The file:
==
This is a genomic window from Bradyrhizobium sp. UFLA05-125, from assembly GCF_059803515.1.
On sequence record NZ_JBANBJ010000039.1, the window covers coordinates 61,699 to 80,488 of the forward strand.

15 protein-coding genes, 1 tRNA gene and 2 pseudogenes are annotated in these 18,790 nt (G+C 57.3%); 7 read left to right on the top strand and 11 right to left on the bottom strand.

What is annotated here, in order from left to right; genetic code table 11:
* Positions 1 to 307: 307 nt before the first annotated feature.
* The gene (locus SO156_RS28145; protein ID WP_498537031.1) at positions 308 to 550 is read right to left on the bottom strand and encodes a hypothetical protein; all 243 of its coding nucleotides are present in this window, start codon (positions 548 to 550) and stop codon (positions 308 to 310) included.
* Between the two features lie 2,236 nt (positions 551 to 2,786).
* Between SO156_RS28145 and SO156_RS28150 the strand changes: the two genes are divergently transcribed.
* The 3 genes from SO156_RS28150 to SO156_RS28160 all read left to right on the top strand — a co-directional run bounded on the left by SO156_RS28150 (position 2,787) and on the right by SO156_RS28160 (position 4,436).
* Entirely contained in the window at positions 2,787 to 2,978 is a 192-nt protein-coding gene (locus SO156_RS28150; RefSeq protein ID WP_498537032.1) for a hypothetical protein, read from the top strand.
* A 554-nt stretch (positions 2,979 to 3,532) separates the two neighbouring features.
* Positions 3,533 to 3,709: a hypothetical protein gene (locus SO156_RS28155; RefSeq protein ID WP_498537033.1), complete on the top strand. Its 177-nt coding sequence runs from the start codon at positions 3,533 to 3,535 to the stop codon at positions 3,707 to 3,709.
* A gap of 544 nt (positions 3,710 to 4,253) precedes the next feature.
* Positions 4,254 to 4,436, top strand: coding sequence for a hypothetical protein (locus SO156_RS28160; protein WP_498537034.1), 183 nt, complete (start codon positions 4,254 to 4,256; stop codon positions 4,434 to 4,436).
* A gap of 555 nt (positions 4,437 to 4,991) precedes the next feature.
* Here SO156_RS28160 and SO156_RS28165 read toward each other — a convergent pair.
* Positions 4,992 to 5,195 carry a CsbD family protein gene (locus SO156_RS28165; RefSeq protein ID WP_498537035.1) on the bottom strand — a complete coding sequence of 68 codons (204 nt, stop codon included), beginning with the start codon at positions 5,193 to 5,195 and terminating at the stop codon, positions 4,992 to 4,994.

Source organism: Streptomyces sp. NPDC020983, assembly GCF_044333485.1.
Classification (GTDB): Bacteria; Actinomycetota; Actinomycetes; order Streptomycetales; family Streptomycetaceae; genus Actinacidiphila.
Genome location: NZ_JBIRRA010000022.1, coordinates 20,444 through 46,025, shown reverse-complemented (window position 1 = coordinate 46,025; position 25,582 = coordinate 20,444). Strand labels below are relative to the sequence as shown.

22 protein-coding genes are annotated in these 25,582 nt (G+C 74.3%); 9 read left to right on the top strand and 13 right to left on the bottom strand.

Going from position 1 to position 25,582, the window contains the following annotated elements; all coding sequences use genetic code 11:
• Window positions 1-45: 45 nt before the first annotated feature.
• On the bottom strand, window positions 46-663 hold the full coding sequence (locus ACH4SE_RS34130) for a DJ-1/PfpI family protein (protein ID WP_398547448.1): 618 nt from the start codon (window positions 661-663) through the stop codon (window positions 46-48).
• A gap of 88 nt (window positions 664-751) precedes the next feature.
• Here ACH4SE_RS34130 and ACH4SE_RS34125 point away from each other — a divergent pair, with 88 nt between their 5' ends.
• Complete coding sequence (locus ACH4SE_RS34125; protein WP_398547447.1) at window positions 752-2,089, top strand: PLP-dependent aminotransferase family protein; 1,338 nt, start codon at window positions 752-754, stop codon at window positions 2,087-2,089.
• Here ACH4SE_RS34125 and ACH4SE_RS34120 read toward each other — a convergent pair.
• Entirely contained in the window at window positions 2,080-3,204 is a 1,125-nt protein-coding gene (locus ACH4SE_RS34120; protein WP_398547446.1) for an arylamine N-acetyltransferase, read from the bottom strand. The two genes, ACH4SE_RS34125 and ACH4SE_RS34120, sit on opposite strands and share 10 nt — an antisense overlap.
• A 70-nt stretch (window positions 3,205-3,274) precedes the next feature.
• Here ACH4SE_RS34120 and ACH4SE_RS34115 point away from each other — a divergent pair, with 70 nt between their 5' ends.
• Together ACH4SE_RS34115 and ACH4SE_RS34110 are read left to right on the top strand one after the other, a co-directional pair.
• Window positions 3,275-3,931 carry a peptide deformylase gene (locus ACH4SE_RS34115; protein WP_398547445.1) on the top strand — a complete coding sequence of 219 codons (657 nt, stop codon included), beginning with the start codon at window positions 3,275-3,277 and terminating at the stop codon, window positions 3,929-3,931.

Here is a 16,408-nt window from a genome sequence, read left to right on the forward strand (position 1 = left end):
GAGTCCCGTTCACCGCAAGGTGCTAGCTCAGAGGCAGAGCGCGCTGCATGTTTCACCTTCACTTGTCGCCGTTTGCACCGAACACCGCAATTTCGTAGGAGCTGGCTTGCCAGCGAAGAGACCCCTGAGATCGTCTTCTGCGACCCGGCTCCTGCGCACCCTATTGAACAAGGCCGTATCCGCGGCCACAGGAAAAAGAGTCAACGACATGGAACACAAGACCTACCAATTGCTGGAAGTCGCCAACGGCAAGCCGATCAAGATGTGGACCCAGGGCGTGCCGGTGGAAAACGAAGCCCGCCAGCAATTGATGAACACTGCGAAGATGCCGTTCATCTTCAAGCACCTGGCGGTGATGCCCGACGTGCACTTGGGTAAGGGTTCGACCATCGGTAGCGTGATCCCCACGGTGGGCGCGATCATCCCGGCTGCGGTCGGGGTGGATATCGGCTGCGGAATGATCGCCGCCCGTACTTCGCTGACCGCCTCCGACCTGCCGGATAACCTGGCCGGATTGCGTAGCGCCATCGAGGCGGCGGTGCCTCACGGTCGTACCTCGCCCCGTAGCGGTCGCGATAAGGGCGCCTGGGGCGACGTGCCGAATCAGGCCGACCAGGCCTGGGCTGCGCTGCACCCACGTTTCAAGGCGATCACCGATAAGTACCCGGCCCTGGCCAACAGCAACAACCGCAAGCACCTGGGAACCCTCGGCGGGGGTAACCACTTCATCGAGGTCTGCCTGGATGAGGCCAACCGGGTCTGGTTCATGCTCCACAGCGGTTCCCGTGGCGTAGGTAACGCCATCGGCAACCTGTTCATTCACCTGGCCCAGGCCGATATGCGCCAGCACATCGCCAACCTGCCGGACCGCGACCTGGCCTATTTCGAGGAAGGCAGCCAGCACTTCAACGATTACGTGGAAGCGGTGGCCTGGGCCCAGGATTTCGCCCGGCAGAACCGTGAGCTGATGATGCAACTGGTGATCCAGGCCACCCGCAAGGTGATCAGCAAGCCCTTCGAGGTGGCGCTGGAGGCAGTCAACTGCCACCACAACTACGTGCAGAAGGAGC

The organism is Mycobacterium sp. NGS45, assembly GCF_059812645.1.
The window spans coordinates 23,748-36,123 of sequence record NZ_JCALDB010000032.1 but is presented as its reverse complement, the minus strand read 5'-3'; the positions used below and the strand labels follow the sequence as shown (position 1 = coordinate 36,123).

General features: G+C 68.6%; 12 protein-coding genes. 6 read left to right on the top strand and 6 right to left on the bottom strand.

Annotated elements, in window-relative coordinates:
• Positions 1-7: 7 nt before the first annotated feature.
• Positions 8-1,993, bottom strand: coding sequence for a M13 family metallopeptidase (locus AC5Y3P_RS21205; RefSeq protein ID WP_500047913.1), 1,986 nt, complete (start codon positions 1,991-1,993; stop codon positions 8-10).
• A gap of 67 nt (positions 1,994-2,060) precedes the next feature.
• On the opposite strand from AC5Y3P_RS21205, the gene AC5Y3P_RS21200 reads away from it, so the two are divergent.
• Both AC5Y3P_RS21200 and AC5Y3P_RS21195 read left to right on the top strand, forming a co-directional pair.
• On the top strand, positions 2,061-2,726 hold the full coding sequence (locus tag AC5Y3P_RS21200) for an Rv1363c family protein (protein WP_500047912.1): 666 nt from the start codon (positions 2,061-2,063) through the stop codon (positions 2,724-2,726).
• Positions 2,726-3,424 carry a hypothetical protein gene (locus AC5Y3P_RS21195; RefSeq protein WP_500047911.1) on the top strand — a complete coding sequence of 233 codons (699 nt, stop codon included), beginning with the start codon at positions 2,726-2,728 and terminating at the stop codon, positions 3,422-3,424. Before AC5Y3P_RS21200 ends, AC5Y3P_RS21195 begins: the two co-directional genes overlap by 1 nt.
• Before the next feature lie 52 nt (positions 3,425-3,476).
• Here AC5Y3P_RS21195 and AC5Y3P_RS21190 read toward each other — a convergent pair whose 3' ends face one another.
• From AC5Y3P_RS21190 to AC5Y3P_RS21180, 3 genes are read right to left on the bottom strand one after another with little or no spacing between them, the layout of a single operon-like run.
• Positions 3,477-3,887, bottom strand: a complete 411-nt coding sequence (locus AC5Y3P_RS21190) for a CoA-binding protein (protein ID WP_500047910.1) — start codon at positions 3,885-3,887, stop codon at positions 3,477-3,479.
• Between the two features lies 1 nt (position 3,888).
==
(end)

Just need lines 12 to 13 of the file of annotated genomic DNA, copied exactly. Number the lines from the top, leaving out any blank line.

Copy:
* Positions 3,533 to 3,709: a hypothetical protein gene (locus SO156_RS28155; RefSeq protein ID WP_498537033.1), complete on the top strand. Its 177-nt coding sequence runs from the start codon at positions 3,533 to 3,535 to the stop codon at positions 3,707 to 3,709.
* A gap of 544 nt (positions 3,710 to 4,253) precedes the next feature.